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By Angus Robertson

Analysts have been scrambling the last couple of months to “adjust” their ratings and price targets to reflect Research in Motion’s (RIM) slide. Using Alacra Pulse, we take a look at which analysts had the best (or least bad) record in anticipating the BlackBerry maker’s decline, and what they are now saying abut the company’s prospects.

RIM closed Wednesday at $28.40, less than half its value of a year ago when the median analyst 12-month price target was $85. The current median is $31, based on analysts tracked by Pulse, with targets ranging from $20 to $60.

More than a year ago we noted RBC Capital analyst Mike Abramsky’s consistently bullish view of RIM, a view he held until he admitted in April he had got it wrong. We have also commented on the generally rosier views of Canada-based analysts than their counterparts elsewhere.

So if you can’t rely on Canadian analysts on a Canadian company, who should you pay attention to? No analysts foresaw RIM dropping below $30, but a few at least had the trend right.

Citigroup’s Jim Suva had a Sell rating on the company in June of 2010 and lowered his 12-month price target to $50 from $55, presciently noting that RIM’s presence in the corporate world could come under pressure as some companies were beginning to allow employees to switch to the iPhone or to Android-based devices.

Morgan Stanley’s Ehud Gelblum downgraded RIM to Underweight in August and halved his target price to $47 from $95. He said the firm could lose market share at a faster pace than previously expected.

Pierre Ferragu at Bernstein Research cut his 12-month price target from $55 to $40 in September, at the time the lowest among sell-side analysts tracked by Alacra Pulse. He said findings of a survey of 200 UK and US companies found “a scary outlook” for RIM in the corporate market.

Susquehanna’s Jeff Fidacaro had a Negative rating on RIM a year ago and a a price target of $37.50.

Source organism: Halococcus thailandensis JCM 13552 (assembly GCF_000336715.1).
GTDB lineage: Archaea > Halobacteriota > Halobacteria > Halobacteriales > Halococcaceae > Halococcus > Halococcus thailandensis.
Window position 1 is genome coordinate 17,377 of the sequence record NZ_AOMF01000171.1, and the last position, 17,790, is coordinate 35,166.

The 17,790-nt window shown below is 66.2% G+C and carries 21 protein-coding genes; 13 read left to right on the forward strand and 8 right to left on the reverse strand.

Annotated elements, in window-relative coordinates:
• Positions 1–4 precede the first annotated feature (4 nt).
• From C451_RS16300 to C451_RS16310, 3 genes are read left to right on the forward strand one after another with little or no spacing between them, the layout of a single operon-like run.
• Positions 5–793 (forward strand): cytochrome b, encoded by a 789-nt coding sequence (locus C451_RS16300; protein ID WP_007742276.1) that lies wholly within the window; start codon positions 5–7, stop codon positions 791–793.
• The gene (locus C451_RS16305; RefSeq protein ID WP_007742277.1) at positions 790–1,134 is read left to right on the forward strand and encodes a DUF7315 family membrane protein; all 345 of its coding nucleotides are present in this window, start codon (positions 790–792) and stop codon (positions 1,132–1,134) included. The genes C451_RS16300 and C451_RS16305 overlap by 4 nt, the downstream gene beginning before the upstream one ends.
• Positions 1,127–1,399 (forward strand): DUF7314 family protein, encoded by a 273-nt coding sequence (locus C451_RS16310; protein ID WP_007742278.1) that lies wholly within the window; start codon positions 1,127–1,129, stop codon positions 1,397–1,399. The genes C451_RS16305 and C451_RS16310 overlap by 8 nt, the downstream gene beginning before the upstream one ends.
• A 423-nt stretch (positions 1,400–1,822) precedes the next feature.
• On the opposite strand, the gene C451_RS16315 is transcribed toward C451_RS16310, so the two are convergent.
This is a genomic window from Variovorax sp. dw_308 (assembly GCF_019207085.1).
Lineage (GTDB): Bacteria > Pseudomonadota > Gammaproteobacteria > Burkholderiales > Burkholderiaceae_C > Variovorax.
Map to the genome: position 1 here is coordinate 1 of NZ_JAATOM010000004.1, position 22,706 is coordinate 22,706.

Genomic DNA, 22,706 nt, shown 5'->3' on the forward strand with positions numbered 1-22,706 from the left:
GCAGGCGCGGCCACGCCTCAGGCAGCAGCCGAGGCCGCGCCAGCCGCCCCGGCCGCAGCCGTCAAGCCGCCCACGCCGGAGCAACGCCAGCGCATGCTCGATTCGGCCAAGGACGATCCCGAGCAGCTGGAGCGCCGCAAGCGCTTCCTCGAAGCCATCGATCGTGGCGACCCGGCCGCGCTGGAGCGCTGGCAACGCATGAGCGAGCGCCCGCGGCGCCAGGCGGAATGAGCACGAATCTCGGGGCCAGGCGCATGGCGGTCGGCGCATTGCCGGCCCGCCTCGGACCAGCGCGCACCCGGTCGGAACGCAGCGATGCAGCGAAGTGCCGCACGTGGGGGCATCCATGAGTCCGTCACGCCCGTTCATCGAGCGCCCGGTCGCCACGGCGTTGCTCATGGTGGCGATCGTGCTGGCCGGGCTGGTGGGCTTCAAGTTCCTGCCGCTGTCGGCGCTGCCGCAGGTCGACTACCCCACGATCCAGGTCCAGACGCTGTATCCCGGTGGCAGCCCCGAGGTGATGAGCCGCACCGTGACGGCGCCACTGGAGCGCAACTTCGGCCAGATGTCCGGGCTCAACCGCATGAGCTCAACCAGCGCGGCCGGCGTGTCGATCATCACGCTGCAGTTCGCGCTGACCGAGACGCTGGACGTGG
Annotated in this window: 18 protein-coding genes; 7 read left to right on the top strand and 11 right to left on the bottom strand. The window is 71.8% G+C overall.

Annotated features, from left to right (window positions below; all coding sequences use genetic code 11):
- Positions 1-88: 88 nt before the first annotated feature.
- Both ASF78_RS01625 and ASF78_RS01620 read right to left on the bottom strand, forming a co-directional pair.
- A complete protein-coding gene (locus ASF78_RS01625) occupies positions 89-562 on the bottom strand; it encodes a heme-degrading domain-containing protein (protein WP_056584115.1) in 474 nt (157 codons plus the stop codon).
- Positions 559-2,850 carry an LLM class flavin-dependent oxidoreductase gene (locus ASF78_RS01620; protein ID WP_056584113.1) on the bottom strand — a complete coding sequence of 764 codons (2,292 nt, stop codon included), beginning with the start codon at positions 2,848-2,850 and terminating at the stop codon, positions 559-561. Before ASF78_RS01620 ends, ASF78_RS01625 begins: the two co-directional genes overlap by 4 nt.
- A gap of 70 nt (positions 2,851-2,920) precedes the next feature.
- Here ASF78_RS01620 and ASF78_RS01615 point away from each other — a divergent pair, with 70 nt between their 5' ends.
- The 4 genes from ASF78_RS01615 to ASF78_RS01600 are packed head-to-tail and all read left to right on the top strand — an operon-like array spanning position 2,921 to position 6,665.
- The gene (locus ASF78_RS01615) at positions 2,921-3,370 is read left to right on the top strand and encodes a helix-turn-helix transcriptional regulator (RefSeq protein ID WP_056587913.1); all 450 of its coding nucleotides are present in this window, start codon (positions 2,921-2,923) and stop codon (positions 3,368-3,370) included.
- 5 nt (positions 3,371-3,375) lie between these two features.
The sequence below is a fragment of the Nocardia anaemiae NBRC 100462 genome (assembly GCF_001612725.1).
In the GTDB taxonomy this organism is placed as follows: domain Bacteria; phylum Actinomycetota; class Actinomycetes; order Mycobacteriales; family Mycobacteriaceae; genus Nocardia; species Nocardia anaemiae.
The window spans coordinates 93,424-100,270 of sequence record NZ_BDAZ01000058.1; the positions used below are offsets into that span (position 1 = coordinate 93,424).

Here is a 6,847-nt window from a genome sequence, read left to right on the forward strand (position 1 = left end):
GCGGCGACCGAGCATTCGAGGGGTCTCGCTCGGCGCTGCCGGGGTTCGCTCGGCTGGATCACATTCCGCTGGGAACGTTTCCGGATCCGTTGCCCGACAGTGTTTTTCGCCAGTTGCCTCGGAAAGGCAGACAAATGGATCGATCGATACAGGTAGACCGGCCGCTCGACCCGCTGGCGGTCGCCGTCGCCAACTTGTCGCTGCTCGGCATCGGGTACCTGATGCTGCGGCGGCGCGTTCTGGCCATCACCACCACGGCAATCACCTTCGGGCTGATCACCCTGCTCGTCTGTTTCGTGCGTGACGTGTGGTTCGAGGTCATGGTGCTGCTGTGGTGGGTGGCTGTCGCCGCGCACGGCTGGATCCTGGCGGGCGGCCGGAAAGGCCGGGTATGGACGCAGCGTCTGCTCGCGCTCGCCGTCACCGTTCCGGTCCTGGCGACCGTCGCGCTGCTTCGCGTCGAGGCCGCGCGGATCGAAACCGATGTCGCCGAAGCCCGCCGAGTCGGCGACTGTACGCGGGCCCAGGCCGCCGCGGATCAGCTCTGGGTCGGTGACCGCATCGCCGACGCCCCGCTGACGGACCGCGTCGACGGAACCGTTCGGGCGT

In March it looked like Ferragu, Gelblum and Fidacaro were too negative, but they have been vindicated.

So what are these analysts saying now?

Fidacaro still has a Negative outlook, with a $31 target. “We have increased concerns regarding the sharp decline quarter-over-quarter in smartphone gross margin, much lower software and other revenue possibly signaling share loss in enterprise, and an accelerated decline in the U.S,” he wrote in a note to clients.

Citi’s Suva has cut his target to $25 with a Sell rating, saying there are “no guarantees that RIM has compelling products for the holiday season,”

Morgan Stanley’s Gelblum retains his Underweight rating, saying “We believe RIM has now squandered nearly every opportunity and competitive advantage it enjoyed through ineffective R&D resource management, delayed product launches and misreads of the competitive environment.”

Bernstein’s Ferragu, who has an Underweight rating, cut his target to a low of $20, saying the company is “now on an accelerated decline trend that should take the company’s earnings close to $4 this year and well below next year.”

Doesn’t look good for a turnaround.

Sources: Alacra Pulse, Reuters, Barron’s Tech Trader Daily, Forbes, The Star (Toronto), eWeek, MarketWatch.
Source: Analysts Who Predicted RIM's Slide, And What They Are Saying Now